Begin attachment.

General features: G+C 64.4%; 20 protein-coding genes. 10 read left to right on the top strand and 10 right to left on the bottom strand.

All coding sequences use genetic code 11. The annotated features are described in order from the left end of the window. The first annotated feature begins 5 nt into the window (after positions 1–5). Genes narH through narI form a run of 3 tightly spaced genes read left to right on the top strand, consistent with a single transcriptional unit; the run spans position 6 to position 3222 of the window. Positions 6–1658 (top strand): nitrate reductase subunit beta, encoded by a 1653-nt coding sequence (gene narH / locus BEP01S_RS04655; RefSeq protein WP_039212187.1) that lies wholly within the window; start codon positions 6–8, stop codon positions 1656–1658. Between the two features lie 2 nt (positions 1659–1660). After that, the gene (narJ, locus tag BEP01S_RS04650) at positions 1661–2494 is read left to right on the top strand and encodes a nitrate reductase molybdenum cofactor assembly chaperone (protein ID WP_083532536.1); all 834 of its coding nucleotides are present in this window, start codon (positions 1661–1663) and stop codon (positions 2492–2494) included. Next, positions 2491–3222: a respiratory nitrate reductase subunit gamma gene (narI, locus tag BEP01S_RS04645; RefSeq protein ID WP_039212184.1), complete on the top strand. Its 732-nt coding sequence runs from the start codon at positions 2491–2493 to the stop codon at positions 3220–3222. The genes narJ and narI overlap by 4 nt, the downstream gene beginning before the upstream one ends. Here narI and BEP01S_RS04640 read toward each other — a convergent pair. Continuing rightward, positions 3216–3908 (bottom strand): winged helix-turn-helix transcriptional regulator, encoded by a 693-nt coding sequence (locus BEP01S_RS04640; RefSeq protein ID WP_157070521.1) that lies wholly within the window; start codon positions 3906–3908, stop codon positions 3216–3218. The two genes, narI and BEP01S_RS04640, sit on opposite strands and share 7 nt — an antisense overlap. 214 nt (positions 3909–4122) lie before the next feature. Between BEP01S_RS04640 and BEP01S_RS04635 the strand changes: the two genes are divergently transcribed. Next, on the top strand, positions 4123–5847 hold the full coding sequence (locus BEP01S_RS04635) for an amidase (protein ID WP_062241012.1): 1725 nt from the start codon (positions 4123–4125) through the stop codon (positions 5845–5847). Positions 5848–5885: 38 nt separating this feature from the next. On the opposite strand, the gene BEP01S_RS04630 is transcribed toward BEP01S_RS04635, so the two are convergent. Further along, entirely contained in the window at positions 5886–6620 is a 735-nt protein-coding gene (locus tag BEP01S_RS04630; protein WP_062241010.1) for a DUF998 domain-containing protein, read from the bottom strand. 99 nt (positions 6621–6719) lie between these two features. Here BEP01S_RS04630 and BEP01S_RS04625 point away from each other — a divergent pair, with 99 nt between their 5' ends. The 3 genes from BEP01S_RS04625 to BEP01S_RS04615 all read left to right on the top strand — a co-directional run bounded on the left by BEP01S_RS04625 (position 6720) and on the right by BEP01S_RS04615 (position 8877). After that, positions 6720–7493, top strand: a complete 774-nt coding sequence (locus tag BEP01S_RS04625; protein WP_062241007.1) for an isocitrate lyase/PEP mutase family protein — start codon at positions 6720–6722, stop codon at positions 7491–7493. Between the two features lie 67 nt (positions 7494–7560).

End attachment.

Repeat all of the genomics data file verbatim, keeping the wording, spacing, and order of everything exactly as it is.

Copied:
General features: G+C 64.4%; 20 protein-coding genes. 10 read left to right on the top strand and 10 right to left on the bottom strand.

All coding sequences use genetic code 11. The annotated features are described in order from the left end of the window. The first annotated feature begins 5 nt into the window (after positions 1–5). Genes narH through narI form a run of 3 tightly spaced genes read left to right on the top strand, consistent with a single transcriptional unit; the run spans position 6 to position 3222 of the window. Positions 6–1658 (top strand): nitrate reductase subunit beta, encoded by a 1653-nt coding sequence (gene narH / locus BEP01S_RS04655; RefSeq protein WP_039212187.1) that lies wholly within the window; start codon positions 6–8, stop codon positions 1656–1658. Between the two features lie 2 nt (positions 1659–1660). After that, the gene (narJ, locus tag BEP01S_RS04650) at positions 1661–2494 is read left to right on the top strand and encodes a nitrate reductase molybdenum cofactor assembly chaperone (protein ID WP_083532536.1); all 834 of its coding nucleotides are present in this window, start codon (positions 1661–1663) and stop codon (positions 2492–2494) included. Next, positions 2491–3222: a respiratory nitrate reductase subunit gamma gene (narI, locus tag BEP01S_RS04645; RefSeq protein ID WP_039212184.1), complete on the top strand. Its 732-nt coding sequence runs from the start codon at positions 2491–2493 to the stop codon at positions 3220–3222. The genes narJ and narI overlap by 4 nt, the downstream gene beginning before the upstream one ends. Here narI and BEP01S_RS04640 read toward each other — a convergent pair. Continuing rightward, positions 3216–3908 (bottom strand): winged helix-turn-helix transcriptional regulator, encoded by a 693-nt coding sequence (locus BEP01S_RS04640; RefSeq protein ID WP_157070521.1) that lies wholly within the window; start codon positions 3906–3908, stop codon positions 3216–3218. The two genes, narI and BEP01S_RS04640, sit on opposite strands and share 7 nt — an antisense overlap. 214 nt (positions 3909–4122) lie before the next feature. Between BEP01S_RS04640 and BEP01S_RS04635 the strand changes: the two genes are divergently transcribed. Next, on the top strand, positions 4123–5847 hold the full coding sequence (locus BEP01S_RS04635) for an amidase (protein ID WP_062241012.1): 1725 nt from the start codon (positions 4123–4125) through the stop codon (positions 5845–5847). Positions 5848–5885: 38 nt separating this feature from the next. On the opposite strand, the gene BEP01S_RS04630 is transcribed toward BEP01S_RS04635, so the two are convergent. Further along, entirely contained in the window at positions 5886–6620 is a 735-nt protein-coding gene (locus tag BEP01S_RS04630; protein WP_062241010.1) for a DUF998 domain-containing protein, read from the bottom strand. 99 nt (positions 6621–6719) lie between these two features. Here BEP01S_RS04630 and BEP01S_RS04625 point away from each other — a divergent pair, with 99 nt between their 5' ends. The 3 genes from BEP01S_RS04625 to BEP01S_RS04615 all read left to right on the top strand — a co-directional run bounded on the left by BEP01S_RS04625 (position 6720) and on the right by BEP01S_RS04615 (position 8877). After that, positions 6720–7493, top strand: a complete 774-nt coding sequence (locus tag BEP01S_RS04625; protein WP_062241007.1) for an isocitrate lyase/PEP mutase family protein — start codon at positions 6720–6722, stop codon at positions 7491–7493. Between the two features lie 67 nt (positions 7494–7560).